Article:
Earlier this week, the newsroom staff had a great lunchtime discussion about how our personal and professional lives intersect on social media networks. We updated the newsroom’s ethics policy over the summer and added a social media section for the first time, and one thing is already clear — it needs to be more specific to give our staff more guidance in how to use networks like Facebook, Twitter or MySpace without compromising our credibility as a journalists (and, by extension, The Eagle’s).

Earlier this month, Mashable.com quoted a study in which more than half of employers surveyed block social media sites on work computers. At The Eagle, I believe that connecting to these networks, especially within our community, is an increasingly important part of our job. I encourage our staff to be engaged in digital community conversations as part of their job. And to do it with the same sound ethical guidelines we’ve adhered to in the print business for many decades.

The use of social media is evolving so rapidly, though, that stories are abundant of people who have harmed their careers and their employers’ reputations by exercising poor judgment in Tweets, blog posts or Facebook updates. Being a news organization just adds an extra few layers of complication, and we don’t yet have all the answers on how to handle every situation that can arise. Our guidelines and practices will change as we make mistakes, or discover ethical dilemmas we hadn’t anticipated.

In our discussion last week, I told our staff that I won’t issue rules on who they should or should not invite or accept as Facebook friends. Common sense should guide decisions for journalists who use Facebook as a mix of personal friends/family and professional connections. It’s common for journalists to have professional acquaintances connected to them on Facebook. I view it as a great compliment to our staff that readers and sources in the community want to have connections to our staff on social networks — they see our writers, editors, visual journalists, etc., as approachable, or they wouldn’t want to connect to them.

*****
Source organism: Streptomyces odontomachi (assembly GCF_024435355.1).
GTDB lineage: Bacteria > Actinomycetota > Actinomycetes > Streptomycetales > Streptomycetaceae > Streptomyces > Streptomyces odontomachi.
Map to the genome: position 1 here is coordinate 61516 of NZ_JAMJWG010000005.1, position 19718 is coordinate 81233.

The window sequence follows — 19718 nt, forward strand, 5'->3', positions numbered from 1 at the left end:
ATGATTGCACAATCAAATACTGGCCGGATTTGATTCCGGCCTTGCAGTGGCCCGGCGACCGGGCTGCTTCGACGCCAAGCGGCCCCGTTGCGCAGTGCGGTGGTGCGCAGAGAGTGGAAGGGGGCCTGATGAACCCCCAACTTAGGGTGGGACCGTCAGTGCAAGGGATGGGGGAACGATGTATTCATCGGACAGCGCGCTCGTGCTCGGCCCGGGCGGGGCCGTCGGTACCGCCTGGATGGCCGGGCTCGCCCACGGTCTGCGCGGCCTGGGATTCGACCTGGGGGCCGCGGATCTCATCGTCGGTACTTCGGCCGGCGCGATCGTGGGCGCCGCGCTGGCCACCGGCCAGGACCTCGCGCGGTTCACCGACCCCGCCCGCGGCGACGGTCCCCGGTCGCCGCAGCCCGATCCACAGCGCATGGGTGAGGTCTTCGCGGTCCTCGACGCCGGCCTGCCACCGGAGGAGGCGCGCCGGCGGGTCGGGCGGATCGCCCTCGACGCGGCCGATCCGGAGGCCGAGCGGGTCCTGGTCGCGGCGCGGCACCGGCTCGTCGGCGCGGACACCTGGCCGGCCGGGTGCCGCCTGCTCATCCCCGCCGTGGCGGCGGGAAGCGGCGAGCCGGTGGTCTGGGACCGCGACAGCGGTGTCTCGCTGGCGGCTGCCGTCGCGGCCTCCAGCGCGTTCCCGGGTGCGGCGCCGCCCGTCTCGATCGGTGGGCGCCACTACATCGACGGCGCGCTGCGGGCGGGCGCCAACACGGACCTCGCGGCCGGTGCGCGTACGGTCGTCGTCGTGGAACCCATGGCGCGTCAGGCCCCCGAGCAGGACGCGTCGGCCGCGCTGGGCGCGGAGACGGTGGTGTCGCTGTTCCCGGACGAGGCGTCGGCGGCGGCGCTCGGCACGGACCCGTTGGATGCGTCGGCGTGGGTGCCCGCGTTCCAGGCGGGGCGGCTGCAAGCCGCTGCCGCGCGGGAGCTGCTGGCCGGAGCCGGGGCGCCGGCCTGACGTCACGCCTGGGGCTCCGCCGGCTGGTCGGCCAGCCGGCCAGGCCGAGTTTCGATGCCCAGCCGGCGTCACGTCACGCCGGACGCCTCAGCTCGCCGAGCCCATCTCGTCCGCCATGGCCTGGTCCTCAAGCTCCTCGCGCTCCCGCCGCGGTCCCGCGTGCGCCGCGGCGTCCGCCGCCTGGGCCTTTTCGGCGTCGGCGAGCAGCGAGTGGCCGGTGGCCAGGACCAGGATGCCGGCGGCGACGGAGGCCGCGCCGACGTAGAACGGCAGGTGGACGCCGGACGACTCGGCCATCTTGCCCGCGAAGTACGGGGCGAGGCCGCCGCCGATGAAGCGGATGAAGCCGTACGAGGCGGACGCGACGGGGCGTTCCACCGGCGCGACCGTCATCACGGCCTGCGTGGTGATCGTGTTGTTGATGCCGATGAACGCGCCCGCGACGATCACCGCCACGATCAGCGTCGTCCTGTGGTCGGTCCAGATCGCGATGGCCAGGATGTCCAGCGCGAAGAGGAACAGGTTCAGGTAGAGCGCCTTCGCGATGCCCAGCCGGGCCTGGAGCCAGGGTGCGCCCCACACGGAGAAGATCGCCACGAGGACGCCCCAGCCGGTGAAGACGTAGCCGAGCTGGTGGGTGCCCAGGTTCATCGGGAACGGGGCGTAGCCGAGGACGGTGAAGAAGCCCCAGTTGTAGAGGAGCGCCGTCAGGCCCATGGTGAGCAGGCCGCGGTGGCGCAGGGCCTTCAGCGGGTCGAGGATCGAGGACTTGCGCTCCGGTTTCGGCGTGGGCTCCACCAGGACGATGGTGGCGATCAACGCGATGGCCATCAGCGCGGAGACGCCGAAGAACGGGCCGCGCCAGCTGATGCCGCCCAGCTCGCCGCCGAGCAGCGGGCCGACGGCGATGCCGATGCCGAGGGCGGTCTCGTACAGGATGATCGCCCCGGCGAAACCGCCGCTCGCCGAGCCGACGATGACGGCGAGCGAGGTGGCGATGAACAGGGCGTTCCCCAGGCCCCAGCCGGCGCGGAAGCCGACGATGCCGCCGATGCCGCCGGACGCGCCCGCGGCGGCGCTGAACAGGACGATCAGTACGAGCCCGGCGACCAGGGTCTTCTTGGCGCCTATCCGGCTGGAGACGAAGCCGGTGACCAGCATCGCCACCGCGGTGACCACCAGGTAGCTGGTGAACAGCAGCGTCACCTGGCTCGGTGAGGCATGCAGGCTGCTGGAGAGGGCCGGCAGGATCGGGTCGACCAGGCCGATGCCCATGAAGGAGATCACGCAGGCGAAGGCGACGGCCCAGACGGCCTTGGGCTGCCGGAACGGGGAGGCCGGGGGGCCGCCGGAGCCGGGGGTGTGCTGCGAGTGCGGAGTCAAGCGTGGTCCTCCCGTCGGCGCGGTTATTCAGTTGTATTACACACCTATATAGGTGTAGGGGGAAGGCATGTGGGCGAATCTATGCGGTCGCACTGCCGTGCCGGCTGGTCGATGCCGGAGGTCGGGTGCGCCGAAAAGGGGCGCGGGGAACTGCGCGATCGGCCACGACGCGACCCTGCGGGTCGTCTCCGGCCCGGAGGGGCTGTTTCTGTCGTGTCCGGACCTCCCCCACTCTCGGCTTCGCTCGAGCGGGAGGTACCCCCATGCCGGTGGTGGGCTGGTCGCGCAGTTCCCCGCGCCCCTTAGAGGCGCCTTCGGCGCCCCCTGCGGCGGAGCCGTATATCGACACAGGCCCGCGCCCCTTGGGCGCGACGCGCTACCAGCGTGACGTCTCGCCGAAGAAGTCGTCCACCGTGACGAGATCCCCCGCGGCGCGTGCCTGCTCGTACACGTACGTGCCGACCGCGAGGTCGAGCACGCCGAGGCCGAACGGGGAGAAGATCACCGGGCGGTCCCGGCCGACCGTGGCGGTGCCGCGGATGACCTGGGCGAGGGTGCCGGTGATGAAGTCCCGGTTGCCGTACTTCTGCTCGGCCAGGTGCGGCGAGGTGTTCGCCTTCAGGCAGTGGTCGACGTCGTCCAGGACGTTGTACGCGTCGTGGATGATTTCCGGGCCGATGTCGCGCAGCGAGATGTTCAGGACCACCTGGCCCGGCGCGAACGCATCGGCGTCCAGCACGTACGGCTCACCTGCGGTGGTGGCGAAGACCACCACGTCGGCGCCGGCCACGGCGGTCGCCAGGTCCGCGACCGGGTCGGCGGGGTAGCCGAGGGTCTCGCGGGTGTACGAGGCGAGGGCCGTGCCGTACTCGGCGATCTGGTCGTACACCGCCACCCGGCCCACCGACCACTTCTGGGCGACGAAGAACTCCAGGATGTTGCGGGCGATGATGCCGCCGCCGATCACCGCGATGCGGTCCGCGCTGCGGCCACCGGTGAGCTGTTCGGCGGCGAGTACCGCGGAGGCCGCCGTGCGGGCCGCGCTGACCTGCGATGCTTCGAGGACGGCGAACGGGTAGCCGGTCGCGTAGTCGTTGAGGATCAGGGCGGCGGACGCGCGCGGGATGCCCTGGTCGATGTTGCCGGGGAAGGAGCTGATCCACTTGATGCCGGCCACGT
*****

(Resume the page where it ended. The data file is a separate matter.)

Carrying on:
Some of us are, frankly, unsure how far to go in opening the doors of our Facebook pages. We’re figuring it out as we go, and, at least for me, practices change over time as use of the social network grows. It’s not that there are hoards of people banging at my Facebook door by any means. And I don’t have earth-shattering posts on my Facebook page (and I don’t update it often enough — I’m working on it). But I do have family members there, and my vacation photos, and conversations with close friends.

So a month or two ago I decided that I was not going to connect with people on Facebook if I don’t know them. It’s not meant as a slight to anyone. I just consider it something of an extension of my personal space, and I want to make sure that I know who the people are who are stopping by. At the same time, I’m not willing to suggest to Eagle staff members with their practice should be. That needs to be a personal decision. I do, though, ask that they be aware of the implications of people they might accept or invite as friends, and the potential for those connections to reflect on them in their role as a journalist.

Twitter is a much more open space, in my view, and I follow people there whom I have never met in person.

We’ll be working on a more specific social media policy in the coming weeks. If you wonder what other companies — both inside and outside the media business — have established for policies, Mashable points to a great directory of policies at Social Media Governance.

Any Fultz family still in Wichita?

Sharon in Asheville, NC, writes that she’s closing her furniture/consignment store and found an old photograph marked, “Uncle Floyd Fultz and Family.” She thought the family might want to have it. It’s stamped F.A. Wesely Studio in Wichita. Obituary archives indicate Floyd Fultz passed away in 1956. If you’re a surviving family member and would like to have the photo, drop me an email at schisenhall@wichitaeagle.com and I’ll put you in touch with Sharon.

Fultz family photo

Fultz family photo